February 2012 - More than two hundred and thirty-four years have past since Captain Cook laid the first western eyes on the Hawaiian Islands. Another, smaller, posse of westerners - comprised of myself, Jennifer, and Brian - journeyed for a look of our own. We had heard tales of high peaks, dense tropical foliage, fiery lava, and coral-blue seas. We wished to see these wonders for ourselves, and to place our own spin on the age-old ritual of the tropical winter vacation.
Our plans for visiting the Hawaiian Islands were probably overdone. We had spent a lot of time in the two months leading up to the trip fine-tuning a fairly eventful and activity-packed schedule: two days on the principle island of O'ahu, four days on the island of Kaua'i, five days on the island of Maui, and five days on the big island itself - Hawai'i. All this hopping around from island to island really upped the complexity factor of the planning: flights, car rentals, taxis, more rentals, more flights - the whole complicated affair had to be co-ordinated in advance. It was definitely a lot more logistical work than my standard Southern Utah desert trip.
It goes without saying that any sort of big Andrew Lavigne trip probably involves some combination of tents, mud, wrinkled clothes, possibly some snow, and sweat. This trip was no different, with the notable additions of snorkeling gear, bicycles, and leis (a lei is a traditional Hawaiian garland of flowers).
In addition to sightseeing and beach relaxation (yes, we actually did both of those), we had several backpacks and climbs planned - some of which required some stamina and fitness. As a result, we endeavoured to spend a suitable amount of time leading up to the trip gaining our backpacking legs. The 24-story stairwell in the Dunton tower at Carleton University in Ottawa proved useful for that.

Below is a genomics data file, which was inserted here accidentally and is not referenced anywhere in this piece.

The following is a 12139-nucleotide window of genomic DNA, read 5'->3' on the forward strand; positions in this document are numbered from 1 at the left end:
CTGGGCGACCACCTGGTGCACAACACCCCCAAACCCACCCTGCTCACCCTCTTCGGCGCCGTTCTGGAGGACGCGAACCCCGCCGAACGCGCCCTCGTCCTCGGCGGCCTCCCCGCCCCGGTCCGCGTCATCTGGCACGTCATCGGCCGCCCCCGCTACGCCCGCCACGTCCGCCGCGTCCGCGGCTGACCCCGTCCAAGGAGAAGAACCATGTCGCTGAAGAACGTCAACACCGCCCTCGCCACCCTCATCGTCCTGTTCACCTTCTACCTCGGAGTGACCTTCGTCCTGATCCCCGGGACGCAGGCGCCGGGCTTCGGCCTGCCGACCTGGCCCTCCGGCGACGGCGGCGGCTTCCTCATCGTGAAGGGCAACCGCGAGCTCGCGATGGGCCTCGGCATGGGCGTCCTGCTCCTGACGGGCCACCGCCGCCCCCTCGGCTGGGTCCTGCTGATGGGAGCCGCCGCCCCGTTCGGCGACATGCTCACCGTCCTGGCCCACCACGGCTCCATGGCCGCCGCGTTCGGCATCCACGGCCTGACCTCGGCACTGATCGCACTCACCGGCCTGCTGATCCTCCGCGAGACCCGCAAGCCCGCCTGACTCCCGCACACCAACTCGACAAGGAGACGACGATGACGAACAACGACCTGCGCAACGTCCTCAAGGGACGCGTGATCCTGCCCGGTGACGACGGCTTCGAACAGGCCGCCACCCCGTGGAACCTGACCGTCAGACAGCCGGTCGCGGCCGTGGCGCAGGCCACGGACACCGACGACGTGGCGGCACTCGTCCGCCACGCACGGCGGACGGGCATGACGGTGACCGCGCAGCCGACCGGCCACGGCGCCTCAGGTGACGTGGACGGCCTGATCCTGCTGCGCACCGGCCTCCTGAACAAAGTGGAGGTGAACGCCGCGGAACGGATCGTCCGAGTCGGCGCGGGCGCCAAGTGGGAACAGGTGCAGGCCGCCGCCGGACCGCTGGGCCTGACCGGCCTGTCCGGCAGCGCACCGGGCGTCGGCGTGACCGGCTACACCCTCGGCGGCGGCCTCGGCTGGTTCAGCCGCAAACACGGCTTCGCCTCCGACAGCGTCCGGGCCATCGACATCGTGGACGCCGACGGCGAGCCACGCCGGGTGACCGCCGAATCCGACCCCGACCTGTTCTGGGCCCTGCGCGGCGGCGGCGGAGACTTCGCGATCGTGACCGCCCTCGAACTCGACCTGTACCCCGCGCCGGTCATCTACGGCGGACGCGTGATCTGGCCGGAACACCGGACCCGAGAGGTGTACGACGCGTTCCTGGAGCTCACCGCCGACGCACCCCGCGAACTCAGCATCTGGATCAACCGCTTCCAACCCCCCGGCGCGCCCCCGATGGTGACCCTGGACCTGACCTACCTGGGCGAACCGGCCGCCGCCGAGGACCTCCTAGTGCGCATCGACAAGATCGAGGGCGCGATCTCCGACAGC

Friday, February 17:
Our trip to Hawaii took place in late February - deep in the grip of a not-that-cold Canadian winter. Jenn, myself and Brian watched as the wings and fuselage of our Embraer 175 jet were coated in de-icing fluid. We were starting the first leg of our three-hop journey westward.
We had a mildly complicated journey ahead of us: Ottawa to Charlotte, North Carolina; then on to Phoenix, Arizona; then on to Honolulu, on the island of O'ahu. It was a full day of travel, with us leaving at 7am in the morning and arriving in Honolulu at 6:30pm in the evening (and that's not counting a -5 hour timezone bonus).
Two things we noticed right away upon arriving in Honolulu. The first was that large sections of the airport were open-air - a sure sign of an always-tropical climate, and the second was the playfully cheerful shuttle bus driver. That cheerfulness continued on to our rental car agent, and as we pulled out of the lot and onto the main highway leading towards downtown Honolulu, we felt that there may be some generally positive personality traits present in the Hawaiian populace.
Brian got us a two-night stay at a modest downtown Honolulu hotel called The Pagoda. We navigated the grid-like streets of Honolulu, driving through several brief rainshowers, eventually finding our way. After dumping our luggage and quickly freshening up, we popped out onto the streets to locate a bit of food - much needed after a long and relatively food-less 18 hours of travel. We settled on a Vietnamese Pho restaurant just a block from the hotel.